Now Commenting On:

Otero earning trusted role in A's bullpen

Otero earning trusted role in A's bullpen

Otero earning trusted role in A's bullpen

OAKLAND -- Relief pitcher Dan Otero's struggles following his callup to Oakland in the middle of June suggested that perhaps the move was slightly premature.

Then he proved otherwise.

After allowing three runs in his first four games with the A's, the right-handed Otero has not yielded a run in 13 of his past 14 appearances, recording a miniscule 0.42 ERA over 21 2/3 innings.

Gradually, his role in the bullpen has shifted as a result -- in a good way. Otero, who pitched in 12 games for the Giants in his first taste of the big leagues last year, is no longer simply being used to eat up innings with the A's trailing, rather he's been trusted to hang onto leads.

Take Sunday, for example, when he replaced starter Tommy Milone with two outs and a runner on second base in the fifth inning, his team clinging to a 5-3 lead against the Indians. He needed just three pitches to force an inning-ending groundout from Ryan Raburn, before compiling four more outs while allowing just one hit.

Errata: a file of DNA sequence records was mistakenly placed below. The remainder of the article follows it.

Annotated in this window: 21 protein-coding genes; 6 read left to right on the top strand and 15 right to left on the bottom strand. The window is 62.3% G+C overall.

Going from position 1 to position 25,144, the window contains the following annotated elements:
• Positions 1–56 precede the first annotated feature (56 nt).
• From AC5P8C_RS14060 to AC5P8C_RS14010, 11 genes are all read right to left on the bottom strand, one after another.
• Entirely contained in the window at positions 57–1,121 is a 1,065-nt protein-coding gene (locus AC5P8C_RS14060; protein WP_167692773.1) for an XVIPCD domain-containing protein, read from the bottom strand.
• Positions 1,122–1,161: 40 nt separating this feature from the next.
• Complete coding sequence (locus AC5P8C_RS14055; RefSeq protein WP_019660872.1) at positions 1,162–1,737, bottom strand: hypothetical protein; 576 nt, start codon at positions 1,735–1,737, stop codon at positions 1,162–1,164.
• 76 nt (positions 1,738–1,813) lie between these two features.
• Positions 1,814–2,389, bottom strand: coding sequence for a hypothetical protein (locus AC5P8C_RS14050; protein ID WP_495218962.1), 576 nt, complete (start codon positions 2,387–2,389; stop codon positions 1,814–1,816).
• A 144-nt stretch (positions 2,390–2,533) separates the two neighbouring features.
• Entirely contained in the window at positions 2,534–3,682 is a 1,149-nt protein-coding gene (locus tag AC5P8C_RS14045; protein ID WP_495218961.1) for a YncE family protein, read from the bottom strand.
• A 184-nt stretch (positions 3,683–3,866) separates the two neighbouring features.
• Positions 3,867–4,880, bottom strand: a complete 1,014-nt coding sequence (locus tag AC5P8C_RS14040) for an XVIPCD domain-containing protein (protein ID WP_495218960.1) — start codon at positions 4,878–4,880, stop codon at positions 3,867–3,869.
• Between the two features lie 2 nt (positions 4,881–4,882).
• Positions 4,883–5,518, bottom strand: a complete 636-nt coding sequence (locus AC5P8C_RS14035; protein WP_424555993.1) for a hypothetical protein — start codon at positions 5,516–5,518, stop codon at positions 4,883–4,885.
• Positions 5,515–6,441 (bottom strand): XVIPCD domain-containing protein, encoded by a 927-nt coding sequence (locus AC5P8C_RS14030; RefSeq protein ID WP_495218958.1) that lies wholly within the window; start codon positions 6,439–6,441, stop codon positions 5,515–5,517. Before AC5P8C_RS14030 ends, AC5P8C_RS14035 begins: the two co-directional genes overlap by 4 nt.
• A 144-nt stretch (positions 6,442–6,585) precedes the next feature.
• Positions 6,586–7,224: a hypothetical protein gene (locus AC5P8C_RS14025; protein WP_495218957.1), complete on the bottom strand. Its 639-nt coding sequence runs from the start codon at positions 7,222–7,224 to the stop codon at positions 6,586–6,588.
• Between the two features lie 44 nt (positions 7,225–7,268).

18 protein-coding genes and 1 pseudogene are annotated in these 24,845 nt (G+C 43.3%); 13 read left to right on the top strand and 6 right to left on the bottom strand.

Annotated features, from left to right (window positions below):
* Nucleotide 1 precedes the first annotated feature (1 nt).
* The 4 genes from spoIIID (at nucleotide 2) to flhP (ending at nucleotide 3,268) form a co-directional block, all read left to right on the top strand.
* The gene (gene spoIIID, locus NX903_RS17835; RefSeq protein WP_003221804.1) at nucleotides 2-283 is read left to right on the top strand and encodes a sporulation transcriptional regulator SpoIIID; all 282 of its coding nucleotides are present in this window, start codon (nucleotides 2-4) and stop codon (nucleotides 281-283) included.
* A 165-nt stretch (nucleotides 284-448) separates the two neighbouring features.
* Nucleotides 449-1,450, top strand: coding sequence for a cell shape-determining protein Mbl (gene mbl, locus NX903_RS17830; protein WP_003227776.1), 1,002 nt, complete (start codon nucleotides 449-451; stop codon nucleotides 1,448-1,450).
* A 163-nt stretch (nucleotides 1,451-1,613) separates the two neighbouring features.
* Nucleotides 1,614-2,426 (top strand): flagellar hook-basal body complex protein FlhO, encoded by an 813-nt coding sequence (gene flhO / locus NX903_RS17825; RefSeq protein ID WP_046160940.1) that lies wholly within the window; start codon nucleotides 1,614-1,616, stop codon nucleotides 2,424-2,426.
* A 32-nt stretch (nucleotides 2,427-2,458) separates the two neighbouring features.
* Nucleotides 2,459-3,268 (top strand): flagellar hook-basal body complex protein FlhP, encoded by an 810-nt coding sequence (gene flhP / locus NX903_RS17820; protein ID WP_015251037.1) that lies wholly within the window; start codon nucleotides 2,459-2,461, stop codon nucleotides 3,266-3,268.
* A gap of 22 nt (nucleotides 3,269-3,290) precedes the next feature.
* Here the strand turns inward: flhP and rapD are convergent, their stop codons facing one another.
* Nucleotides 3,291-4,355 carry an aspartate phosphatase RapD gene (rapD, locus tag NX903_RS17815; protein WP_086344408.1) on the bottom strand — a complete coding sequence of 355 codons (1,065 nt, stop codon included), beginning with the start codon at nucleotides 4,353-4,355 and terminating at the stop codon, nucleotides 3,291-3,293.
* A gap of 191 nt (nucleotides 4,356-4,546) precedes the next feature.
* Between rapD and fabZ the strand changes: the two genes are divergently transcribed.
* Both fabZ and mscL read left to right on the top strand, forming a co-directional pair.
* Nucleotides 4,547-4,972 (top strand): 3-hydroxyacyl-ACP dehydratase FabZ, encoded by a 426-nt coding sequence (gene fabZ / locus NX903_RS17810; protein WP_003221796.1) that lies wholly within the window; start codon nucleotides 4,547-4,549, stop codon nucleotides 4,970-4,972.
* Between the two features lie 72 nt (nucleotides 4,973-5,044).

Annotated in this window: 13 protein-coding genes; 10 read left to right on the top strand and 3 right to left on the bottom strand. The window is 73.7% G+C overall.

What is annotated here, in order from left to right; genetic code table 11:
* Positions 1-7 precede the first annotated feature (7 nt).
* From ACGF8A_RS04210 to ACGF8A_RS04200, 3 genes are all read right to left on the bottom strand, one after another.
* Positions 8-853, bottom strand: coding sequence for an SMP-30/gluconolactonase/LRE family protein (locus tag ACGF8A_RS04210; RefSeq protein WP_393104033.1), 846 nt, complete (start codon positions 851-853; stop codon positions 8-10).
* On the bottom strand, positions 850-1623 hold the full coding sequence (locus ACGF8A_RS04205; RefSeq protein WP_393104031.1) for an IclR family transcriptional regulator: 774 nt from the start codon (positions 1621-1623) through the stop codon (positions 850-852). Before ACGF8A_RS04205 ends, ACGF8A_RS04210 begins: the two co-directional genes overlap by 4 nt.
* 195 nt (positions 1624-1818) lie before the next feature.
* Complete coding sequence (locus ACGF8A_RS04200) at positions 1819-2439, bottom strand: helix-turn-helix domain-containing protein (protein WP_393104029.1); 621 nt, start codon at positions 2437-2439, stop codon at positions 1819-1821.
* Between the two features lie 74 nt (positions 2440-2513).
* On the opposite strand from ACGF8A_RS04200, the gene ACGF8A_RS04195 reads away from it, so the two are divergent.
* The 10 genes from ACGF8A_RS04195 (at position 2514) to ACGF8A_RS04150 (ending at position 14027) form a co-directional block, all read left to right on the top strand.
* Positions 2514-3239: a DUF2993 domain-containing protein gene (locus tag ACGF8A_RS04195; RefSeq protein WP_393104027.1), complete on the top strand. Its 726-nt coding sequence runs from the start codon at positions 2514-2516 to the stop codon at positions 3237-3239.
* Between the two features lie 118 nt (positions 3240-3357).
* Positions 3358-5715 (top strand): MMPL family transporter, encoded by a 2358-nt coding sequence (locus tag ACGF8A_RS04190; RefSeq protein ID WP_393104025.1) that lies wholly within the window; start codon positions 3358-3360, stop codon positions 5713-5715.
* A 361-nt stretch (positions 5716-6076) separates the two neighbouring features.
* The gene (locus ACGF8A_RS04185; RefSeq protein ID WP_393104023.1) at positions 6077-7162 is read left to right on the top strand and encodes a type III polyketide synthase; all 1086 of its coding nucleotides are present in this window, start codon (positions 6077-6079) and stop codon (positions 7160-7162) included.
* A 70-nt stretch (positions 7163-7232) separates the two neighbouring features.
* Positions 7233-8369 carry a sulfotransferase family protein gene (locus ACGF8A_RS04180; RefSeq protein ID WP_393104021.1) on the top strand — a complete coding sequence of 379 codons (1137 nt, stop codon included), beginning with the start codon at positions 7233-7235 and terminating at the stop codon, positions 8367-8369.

"Otero's been a real unsung hero for us recently," said manager Bob Melvin. "To give us an inning and two-thirds when he's finishing out the fifth, pitching the sixth and one batter in the seventh, that's a pretty good outing for us.

"You look at his numbers right now and they're really indicative of the way he's pitched. Bridging that gap to 7-8-9, that's huge for us."

Said Otero: "This is the type of pitcher I feel like I am, just throwing strikes and getting ahead of hitters and then trying to put them away as quickly as possible. I'm just pitching my strengths."

Jane Lee is a reporter for MLB.com. Read her blog, Major Lee-ague, and follow her on Twitter @JaneMLB. This story was not subject to the approval of Major League Baseball or its clubs.

Boys and Girls Club of America

©2014 MLBAM, LP. All rights reserved.

The following are trademarks or service marks of Major League Baseball entities and may be used only with permission of Major League Baseball Properties, Inc. or the relevant Major League Baseball entity: Major League, Major League Baseball, MLB, the silhouetted batter logo, World Series, National League, American League, Division Series, League Championship Series, All-Star Game, and the names, nicknames, logos, uniform designs, color combinations, and slogans designating the Major League Baseball clubs and entities, and their respective mascots, events and exhibitions. Use of the Website signifies your agreement to the Terms of Use and Privacy Policy (updated May 24, 2013).

View MLB.com in English | En Español